Despite the unemployment numbers, finding qualified employees is still a major issue facing employers, but by offering attractive benefit options, such as a telecommuting arrangement, many top job candidates will often take a second look at a potential employer, says Brandi Britton, district president at Robert Half International.

Besides attracting top employees, many employers are also offering telecommuting arrangements because of the savings they can create for both sides, says Rosemary Haefner, vice president of human resources for CareerBuilder. Long commutes are eliminated for employees, resulting in less travel costs, and operational expenses are reduced. Offices can be smaller, which, in turn, means there is less utility usage and sometimes lower rent payments, Britton adds.

With these advantages in mind, an increasing number of employers have started offering telecommuting arrangements. In fact, according to a recent Accountemps survey, 33 percent of chief financial officers say remote office opportunities have increased over the past three years.

Certain positions work especially well for telecommuting, Haefner says, particularly those dealing with database entry and technology. However, positions that require continuous collaboration and teamwork may never be right for full-time telecommuting. Depending on what motivates a person, some individuals also may be better suited than others for telecommuting.

“On the individual level, some people need a separate work and personal space to effectively do their jobs,” Haefner says. “Telecommuting can be lonely; detachment from the office, for some, is demotivating. But some people work harder and for longer when they’re at home and comfortable.”

Even though remote employees may be away from the office, employers can’t take an “out of sight, out of mind” approach to managing these workers, Britton says. Remote employees often work at odd hours, which can cause problems for onsite employees who need more immediate responses; thus, specific communication expectations should be set. For example, instituting a rule that remote employees must respond to all communication within two hours is an option.

“To get the most out of remote employees, you need to observe productivity levels to ensure deadlines are being met, and it all comes around to frequent communication,” Britton says. “If there are problems, you need to meet with the employee, address it and require improvement. It’s a two-way conversation, and if those activities do not improve, then you’ll have to look at revoking the privilege of being able to work remotely.”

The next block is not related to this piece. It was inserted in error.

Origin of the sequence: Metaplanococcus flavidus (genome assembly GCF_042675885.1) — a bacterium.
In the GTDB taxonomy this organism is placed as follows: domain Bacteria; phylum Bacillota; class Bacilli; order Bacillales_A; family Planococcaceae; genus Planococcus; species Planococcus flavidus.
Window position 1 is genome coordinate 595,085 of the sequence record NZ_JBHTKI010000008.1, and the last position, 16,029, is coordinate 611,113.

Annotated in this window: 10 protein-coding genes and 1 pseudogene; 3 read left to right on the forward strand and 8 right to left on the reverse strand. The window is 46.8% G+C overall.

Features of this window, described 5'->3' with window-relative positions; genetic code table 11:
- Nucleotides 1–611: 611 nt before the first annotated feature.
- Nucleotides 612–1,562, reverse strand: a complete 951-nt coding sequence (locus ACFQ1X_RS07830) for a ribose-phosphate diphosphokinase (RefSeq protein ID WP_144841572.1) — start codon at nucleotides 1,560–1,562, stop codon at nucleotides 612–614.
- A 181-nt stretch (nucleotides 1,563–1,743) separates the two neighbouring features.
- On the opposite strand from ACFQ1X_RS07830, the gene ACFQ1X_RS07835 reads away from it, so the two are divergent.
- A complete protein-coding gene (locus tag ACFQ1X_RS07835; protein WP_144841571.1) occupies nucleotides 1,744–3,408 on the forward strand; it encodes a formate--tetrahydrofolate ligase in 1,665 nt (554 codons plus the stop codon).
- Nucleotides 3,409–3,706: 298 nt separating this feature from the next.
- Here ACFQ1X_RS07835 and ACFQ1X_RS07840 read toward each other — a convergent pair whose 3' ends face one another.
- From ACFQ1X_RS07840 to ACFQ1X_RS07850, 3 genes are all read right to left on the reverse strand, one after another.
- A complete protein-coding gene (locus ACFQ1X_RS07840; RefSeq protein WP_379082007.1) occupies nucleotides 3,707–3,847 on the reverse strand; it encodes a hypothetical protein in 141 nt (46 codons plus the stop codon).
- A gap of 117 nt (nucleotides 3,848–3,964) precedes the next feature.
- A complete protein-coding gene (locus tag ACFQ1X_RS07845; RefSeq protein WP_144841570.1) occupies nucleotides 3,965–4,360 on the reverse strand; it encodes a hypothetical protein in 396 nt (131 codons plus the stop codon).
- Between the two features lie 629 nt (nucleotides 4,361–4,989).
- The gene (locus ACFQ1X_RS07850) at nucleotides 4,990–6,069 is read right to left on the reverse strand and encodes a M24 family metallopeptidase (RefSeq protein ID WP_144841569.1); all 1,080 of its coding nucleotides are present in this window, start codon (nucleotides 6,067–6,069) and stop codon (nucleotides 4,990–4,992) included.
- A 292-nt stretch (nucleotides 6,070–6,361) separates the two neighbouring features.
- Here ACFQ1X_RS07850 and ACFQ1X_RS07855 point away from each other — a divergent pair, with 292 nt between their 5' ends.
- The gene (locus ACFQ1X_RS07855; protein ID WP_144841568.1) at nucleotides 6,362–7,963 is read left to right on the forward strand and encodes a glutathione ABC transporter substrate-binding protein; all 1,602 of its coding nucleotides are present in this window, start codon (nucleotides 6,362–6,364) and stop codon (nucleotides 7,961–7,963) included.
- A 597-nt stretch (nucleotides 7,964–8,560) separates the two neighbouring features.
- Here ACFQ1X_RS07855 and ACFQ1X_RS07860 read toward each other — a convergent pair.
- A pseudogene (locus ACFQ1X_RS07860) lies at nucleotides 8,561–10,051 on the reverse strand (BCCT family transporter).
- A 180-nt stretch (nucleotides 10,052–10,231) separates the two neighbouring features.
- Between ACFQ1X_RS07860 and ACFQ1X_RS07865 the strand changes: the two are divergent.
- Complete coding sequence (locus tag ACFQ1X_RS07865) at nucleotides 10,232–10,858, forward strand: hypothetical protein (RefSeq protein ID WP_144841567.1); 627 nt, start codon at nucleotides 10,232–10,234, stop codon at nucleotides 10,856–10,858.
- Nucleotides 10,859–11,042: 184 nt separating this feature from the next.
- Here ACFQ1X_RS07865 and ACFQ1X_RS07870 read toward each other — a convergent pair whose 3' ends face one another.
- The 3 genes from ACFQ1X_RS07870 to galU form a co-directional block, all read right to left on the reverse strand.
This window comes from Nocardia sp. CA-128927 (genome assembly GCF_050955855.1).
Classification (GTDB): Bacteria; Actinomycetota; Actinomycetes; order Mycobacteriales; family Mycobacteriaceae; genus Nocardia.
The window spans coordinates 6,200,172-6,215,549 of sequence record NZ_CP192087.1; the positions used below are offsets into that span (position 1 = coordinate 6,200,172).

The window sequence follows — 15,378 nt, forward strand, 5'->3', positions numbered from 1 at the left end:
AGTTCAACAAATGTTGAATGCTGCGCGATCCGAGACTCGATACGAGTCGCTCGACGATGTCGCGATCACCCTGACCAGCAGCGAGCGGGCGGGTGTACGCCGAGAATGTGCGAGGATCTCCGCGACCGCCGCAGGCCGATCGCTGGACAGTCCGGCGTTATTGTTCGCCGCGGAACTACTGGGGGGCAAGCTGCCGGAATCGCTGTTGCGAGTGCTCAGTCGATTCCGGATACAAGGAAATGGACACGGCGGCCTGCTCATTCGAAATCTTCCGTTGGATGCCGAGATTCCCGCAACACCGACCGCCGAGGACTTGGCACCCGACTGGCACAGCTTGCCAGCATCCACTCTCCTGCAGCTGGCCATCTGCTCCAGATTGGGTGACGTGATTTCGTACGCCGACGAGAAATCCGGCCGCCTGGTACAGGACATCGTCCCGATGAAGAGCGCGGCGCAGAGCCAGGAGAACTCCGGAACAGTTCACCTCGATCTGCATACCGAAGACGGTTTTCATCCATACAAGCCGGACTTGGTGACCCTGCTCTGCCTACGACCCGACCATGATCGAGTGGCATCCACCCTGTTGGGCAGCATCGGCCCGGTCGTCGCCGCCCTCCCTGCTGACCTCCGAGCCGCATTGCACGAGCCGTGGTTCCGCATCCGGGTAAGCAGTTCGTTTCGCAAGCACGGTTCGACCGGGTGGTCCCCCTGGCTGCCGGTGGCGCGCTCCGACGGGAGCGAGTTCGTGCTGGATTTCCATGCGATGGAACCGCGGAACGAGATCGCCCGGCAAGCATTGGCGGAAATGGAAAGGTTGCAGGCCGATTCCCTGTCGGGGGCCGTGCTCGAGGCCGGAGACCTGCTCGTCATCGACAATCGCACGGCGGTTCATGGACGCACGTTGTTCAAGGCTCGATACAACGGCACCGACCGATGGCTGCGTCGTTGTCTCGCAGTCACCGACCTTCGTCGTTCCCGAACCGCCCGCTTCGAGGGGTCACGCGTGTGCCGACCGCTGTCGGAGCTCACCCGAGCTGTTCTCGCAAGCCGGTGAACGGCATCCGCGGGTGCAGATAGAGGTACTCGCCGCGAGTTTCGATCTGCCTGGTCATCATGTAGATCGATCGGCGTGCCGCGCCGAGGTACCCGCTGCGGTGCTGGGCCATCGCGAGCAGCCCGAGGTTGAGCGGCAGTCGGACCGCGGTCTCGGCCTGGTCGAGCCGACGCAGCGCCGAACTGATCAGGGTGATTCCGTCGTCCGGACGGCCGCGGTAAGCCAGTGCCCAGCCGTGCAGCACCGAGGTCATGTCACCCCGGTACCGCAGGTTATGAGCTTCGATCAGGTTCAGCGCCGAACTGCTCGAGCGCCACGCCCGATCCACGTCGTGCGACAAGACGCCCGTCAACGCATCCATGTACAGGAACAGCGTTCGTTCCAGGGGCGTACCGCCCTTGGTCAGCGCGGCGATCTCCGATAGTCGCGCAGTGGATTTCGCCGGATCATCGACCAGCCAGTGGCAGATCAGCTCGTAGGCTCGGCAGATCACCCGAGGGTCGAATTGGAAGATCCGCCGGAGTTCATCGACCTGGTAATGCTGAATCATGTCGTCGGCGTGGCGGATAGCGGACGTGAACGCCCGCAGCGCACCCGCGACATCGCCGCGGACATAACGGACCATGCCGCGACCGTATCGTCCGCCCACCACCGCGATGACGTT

In some instances, having telecommuting arrangements can boost employee morale because of the personal flexibility; however, being away from the corporate office can lead to feelings of disconnect, Britton says.

“Although employers may provide remote offices as an incentive, they still need to keep the communication frequent and plan activities for all the employees to get together,” Britton says. “This will give a good sense of camaraderie, which will help drive morale, as well.”

Every quarter could be a good time for group events, Britton says, because it gives remote employees the chance to see what was accomplished, where the company currently stands and what the future holds. Telecommuting may give employees the chance for independence, but it shouldn’t completely alienate those employees, either.

As employers move forward in this economy, Britton expects to see telecommuting continue its rise in popularity. Although the market is still tough, employers are still looking for ways to differentiate from competitors and attract the top talent.

“Despite what the media says, it’s still hard to find good workers,” Britton says. “In order for companies to attract talent, they need to provide a variety of benefits, and remote working arrangements will be one of them. You’ll start to see a lot more of this because it’s an attractive incentive for employees.”